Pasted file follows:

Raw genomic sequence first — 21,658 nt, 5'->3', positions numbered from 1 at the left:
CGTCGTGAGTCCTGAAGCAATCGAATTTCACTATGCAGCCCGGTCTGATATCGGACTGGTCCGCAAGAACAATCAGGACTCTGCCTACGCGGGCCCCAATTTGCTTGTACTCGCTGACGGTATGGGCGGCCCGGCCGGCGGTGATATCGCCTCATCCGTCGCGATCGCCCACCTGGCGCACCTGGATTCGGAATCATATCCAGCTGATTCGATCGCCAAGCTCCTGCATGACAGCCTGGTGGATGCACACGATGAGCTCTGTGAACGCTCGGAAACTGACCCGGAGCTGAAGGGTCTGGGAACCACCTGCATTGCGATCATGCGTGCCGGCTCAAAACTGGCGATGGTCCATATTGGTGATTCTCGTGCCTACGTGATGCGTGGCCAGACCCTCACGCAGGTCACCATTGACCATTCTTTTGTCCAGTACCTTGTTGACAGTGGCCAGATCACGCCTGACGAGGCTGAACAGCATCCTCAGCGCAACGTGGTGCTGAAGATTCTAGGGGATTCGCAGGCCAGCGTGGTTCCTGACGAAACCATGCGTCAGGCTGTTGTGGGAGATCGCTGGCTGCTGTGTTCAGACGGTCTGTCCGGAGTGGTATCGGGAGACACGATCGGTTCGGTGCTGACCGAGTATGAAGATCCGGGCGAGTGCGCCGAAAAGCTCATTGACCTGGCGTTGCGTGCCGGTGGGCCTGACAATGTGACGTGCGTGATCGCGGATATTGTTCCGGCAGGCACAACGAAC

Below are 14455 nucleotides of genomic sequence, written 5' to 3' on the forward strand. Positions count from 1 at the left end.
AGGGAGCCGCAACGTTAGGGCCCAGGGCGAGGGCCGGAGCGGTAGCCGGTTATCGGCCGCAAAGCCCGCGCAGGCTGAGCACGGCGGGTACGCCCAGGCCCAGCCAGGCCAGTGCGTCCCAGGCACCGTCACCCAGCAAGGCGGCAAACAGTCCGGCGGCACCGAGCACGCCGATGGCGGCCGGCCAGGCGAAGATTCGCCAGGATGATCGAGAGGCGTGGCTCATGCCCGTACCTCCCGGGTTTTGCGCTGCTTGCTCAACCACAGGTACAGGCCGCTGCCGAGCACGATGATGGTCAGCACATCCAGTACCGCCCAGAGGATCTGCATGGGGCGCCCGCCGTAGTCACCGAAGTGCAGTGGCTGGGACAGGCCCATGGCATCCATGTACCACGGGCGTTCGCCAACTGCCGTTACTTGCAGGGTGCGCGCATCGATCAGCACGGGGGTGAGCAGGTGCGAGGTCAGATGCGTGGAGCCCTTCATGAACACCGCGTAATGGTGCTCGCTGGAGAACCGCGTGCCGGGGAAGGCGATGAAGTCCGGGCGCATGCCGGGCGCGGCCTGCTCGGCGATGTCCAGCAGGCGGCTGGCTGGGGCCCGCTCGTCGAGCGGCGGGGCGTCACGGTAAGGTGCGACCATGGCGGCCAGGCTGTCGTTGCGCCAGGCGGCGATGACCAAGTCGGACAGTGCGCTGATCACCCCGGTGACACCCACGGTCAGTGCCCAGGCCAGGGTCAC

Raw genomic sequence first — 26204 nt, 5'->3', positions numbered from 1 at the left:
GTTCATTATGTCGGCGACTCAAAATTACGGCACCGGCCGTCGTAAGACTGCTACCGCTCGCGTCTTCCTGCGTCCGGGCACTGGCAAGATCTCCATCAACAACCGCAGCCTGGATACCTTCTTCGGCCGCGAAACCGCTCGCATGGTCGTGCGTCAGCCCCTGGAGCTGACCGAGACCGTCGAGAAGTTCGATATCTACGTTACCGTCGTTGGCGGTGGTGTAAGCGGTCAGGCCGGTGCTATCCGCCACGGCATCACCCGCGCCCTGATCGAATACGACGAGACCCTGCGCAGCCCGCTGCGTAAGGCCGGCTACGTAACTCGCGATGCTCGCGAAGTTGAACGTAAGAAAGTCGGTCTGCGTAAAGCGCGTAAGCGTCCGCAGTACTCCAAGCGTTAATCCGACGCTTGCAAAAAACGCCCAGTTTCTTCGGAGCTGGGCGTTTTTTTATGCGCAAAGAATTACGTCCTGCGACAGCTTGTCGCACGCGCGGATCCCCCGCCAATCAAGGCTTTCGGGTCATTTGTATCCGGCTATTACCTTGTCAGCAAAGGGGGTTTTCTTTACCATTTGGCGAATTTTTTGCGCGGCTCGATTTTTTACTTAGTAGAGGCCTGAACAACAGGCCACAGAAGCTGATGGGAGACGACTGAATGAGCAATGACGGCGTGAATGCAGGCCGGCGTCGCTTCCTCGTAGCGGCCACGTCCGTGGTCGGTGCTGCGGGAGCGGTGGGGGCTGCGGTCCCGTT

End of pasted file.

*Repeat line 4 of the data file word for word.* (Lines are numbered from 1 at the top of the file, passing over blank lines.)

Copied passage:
AGGGAGCCGCAACGTTAGGGCCCAGGGCGAGGGCCGGAGCGGTAGCCGGTTATCGGCCGCAAAGCCCGCGCAGGCTGAGCACGGCGGGTACGCCCAGGCCCAGCCAGGCCAGTGCGTCCCAGGCACCGTCACCCAGCAAGGCGGCAAACAGTCCGGCGGCACCGAGCACGCCGATGGCGGCCGGCCAGGCGAAGATTCGCCAGGATGATCGAGAGGCGTGGCTCATGCCCGTACCTCCCGGGTTTTGCGCTGCTTGCTCAACCACAGGTACAGGCCGCTGCCGAGCACGATGATGGTCAGCACATCCAGTACCGCCCAGAGGATCTGCATGGGGCGCCCGCCGTAGTCACCGAAGTGCAGTGGCTGGGACAGGCCCATGGCATCCATGTACCACGGGCGTTCGCCAACTGCCGTTACTTGCAGGGTGCGCGCATCGATCAGCACGGGGGTGAGCAGGTGCGAGGTCAGATGCGTGGAGCCCTTCATGAACACCGCGTAATGGTGCTCGCTGGAGAACCGCGTGCCGGGGAAGGCGATGAAGTCCGGGCGCATGCCGGGCGCGGCCTGCTCGGCGATGTCCAGCAGGCGGCTGGCTGGGGCCCGCTCGTCGAGCGGCGGGGCGTCACGGTAAGGTGCGACCATGGCGGCCAGGCTGTCGTTGCGCCAGGCGGCGATGACCAAGTCGGACAGTGCGCTGATCACCCCGGTGACACCCACGGTCAGTGCCCAGGCCAGGGTCAC